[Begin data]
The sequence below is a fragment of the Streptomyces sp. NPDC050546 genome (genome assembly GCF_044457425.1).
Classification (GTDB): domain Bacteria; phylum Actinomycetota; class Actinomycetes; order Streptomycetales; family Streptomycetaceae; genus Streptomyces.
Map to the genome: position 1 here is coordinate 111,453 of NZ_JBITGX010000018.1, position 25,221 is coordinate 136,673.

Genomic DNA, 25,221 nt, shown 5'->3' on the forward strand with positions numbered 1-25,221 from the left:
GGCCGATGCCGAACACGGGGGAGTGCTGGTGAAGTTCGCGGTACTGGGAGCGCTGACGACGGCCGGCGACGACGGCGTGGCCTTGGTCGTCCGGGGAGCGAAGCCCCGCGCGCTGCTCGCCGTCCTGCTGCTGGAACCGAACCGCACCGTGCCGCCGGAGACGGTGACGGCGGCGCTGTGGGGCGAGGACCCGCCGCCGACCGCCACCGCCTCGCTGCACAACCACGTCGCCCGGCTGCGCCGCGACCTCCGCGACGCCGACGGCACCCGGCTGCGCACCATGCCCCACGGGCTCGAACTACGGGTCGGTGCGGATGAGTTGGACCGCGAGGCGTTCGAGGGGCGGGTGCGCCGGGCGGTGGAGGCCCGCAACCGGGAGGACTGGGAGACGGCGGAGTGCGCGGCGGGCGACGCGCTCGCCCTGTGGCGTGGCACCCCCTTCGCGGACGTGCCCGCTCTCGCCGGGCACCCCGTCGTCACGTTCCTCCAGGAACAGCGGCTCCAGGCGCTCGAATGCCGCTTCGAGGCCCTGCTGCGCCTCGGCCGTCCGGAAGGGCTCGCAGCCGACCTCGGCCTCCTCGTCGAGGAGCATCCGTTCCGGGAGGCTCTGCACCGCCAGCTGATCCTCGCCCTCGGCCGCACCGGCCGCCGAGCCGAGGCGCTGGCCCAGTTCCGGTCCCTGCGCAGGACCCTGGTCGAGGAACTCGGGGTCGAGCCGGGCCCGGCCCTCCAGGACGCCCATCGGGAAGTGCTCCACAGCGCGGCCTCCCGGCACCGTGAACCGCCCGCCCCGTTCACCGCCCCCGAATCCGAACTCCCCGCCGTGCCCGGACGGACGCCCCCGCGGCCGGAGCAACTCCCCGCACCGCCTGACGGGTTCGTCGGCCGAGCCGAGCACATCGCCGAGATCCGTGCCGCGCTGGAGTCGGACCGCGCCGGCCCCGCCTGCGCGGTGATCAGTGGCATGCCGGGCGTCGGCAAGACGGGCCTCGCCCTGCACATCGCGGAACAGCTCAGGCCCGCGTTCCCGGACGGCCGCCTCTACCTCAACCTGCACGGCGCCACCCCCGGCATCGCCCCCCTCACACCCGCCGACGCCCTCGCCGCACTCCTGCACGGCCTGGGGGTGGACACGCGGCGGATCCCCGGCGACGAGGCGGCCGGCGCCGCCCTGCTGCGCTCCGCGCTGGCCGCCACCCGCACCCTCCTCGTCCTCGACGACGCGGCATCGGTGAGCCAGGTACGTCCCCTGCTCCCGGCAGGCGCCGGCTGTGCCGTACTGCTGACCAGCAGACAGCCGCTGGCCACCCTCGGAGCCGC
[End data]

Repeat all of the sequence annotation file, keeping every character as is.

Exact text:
The sequence below is a fragment of the Streptomyces sp. NPDC050546 genome (genome assembly GCF_044457425.1).
Classification (GTDB): domain Bacteria; phylum Actinomycetota; class Actinomycetes; order Streptomycetales; family Streptomycetaceae; genus Streptomyces.
Map to the genome: position 1 here is coordinate 111,453 of NZ_JBITGX010000018.1, position 25,221 is coordinate 136,673.

Genomic DNA, 25,221 nt, shown 5'->3' on the forward strand with positions numbered 1-25,221 from the left:
GGCCGATGCCGAACACGGGGGAGTGCTGGTGAAGTTCGCGGTACTGGGAGCGCTGACGACGGCCGGCGACGACGGCGTGGCCTTGGTCGTCCGGGGAGCGAAGCCCCGCGCGCTGCTCGCCGTCCTGCTGCTGGAACCGAACCGCACCGTGCCGCCGGAGACGGTGACGGCGGCGCTGTGGGGCGAGGACCCGCCGCCGACCGCCACCGCCTCGCTGCACAACCACGTCGCCCGGCTGCGCCGCGACCTCCGCGACGCCGACGGCACCCGGCTGCGCACCATGCCCCACGGGCTCGAACTACGGGTCGGTGCGGATGAGTTGGACCGCGAGGCGTTCGAGGGGCGGGTGCGCCGGGCGGTGGAGGCCCGCAACCGGGAGGACTGGGAGACGGCGGAGTGCGCGGCGGGCGACGCGCTCGCCCTGTGGCGTGGCACCCCCTTCGCGGACGTGCCCGCTCTCGCCGGGCACCCCGTCGTCACGTTCCTCCAGGAACAGCGGCTCCAGGCGCTCGAATGCCGCTTCGAGGCCCTGCTGCGCCTCGGCCGTCCGGAAGGGCTCGCAGCCGACCTCGGCCTCCTCGTCGAGGAGCATCCGTTCCGGGAGGCTCTGCACCGCCAGCTGATCCTCGCCCTCGGCCGCACCGGCCGCCGAGCCGAGGCGCTGGCCCAGTTCCGGTCCCTGCGCAGGACCCTGGTCGAGGAACTCGGGGTCGAGCCGGGCCCGGCCCTCCAGGACGCCCATCGGGAAGTGCTCCACAGCGCGGCCTCCCGGCACCGTGAACCGCCCGCCCCGTTCACCGCCCCCGAATCCGAACTCCCCGCCGTGCCCGGACGGACGCCCCCGCGGCCGGAGCAACTCCCCGCACCGCCTGACGGGTTCGTCGGCCGAGCCGAGCACATCGCCGAGATCCGTGCCGCGCTGGAGTCGGACCGCGCCGGCCCCGCCTGCGCGGTGATCAGTGGCATGCCGGGCGTCGGCAAGACGGGCCTCGCCCTGCACATCGCGGAACAGCTCAGGCCCGCGTTCCCGGACGGCCGCCTCTACCTCAACCTGCACGGCGCCACCCCCGGCATCGCCCCCCTCACACCCGCCGACGCCCTCGCCGCACTCCTGCACGGCCTGGGGGTGGACACGCGGCGGATCCCCGGCGACGAGGCGGCCGGCGCCGCCCTGCTGCGCTCCGCGCTGGCCGCCACCCGCACCCTCCTCGTCCTCGACGACGCGGCATCGGTGAGCCAGGTACGTCCCCTGCTCCCGGCAGGCGCCGGCTGTGCCGTACTGCTGACCAGCAGACAGCCGCTGGCCACCCTCGGAGCCGC